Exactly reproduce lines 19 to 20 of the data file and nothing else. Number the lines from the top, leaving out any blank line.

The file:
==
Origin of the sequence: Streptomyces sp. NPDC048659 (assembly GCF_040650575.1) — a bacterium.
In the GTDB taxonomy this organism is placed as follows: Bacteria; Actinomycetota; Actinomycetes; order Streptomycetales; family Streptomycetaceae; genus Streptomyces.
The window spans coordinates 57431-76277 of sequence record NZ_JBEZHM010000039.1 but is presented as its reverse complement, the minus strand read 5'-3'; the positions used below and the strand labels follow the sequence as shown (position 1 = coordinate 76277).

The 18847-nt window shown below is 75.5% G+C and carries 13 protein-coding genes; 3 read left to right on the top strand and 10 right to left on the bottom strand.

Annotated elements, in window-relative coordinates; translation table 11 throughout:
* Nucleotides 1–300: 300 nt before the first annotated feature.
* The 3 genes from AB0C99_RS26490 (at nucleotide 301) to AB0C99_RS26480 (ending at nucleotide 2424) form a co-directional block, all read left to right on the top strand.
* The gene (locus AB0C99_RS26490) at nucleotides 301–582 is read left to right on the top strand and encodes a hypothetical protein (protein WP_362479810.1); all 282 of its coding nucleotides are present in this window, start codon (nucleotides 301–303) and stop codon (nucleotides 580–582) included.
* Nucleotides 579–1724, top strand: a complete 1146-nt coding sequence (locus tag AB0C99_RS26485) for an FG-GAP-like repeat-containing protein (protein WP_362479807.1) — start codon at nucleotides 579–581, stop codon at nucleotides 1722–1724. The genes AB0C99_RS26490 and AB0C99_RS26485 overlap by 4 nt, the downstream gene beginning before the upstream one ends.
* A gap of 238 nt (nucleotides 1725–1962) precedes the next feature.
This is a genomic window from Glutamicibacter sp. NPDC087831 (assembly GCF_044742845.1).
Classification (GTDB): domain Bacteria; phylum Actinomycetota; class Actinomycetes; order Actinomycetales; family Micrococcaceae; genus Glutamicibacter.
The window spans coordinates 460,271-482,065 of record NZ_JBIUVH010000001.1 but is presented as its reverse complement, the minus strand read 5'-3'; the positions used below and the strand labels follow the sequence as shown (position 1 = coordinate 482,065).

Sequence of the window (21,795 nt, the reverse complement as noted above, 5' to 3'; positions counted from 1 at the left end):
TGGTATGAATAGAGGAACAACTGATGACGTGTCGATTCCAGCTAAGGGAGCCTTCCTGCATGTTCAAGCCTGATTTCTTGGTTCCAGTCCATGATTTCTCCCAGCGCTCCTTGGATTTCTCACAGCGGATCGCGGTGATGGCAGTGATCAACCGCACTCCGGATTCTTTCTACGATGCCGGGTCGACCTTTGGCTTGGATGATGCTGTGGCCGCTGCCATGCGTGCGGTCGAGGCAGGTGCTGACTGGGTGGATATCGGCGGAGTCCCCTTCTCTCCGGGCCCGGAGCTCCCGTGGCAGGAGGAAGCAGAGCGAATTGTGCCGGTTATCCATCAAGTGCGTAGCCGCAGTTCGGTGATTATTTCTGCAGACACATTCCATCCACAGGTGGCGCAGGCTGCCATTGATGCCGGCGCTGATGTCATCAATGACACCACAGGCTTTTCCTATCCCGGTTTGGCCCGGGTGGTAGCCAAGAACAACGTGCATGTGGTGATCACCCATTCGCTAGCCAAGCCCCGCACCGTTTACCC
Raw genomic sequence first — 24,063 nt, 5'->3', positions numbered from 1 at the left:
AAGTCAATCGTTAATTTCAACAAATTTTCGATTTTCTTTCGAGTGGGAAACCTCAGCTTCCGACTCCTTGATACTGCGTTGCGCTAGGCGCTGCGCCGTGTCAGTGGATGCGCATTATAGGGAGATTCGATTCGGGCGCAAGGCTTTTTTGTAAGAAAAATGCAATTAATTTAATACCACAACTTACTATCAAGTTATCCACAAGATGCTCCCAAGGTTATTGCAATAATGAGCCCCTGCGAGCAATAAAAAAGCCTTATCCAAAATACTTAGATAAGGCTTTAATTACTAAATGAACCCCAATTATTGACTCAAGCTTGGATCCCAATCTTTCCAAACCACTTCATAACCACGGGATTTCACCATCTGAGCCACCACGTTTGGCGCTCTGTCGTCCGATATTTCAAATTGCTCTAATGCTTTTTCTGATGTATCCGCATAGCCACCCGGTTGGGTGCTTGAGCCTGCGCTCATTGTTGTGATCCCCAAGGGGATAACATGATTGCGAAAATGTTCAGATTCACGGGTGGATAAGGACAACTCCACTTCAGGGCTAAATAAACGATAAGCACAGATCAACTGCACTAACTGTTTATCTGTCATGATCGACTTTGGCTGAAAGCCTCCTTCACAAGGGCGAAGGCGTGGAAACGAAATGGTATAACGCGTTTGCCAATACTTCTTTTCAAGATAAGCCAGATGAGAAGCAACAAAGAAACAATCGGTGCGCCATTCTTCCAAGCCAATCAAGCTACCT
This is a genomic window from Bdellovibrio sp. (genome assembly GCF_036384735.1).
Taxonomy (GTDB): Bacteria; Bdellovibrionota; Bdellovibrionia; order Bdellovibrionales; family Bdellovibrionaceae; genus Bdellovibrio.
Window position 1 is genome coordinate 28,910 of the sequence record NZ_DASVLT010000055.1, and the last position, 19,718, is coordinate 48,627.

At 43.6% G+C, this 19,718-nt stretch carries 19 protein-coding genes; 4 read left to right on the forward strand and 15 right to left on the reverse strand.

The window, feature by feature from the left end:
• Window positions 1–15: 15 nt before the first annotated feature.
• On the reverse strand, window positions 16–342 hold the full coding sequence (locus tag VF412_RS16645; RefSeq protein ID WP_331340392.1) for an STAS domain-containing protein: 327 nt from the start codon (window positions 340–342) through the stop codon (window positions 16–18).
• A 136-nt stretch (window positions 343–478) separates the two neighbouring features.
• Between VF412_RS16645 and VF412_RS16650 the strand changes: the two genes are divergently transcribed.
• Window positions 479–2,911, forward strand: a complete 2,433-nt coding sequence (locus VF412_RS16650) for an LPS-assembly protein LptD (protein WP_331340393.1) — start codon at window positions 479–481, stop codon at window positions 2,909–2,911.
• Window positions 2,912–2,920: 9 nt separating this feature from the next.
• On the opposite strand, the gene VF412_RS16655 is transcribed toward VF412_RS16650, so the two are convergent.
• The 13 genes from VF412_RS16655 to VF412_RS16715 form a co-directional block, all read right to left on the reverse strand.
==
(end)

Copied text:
Taxonomy (GTDB): Bacteria; Bdellovibrionota; Bdellovibrionia; order Bdellovibrionales; family Bdellovibrionaceae; genus Bdellovibrio.
Window position 1 is genome coordinate 28,910 of the sequence record NZ_DASVLT010000055.1, and the last position, 19,718, is coordinate 48,627.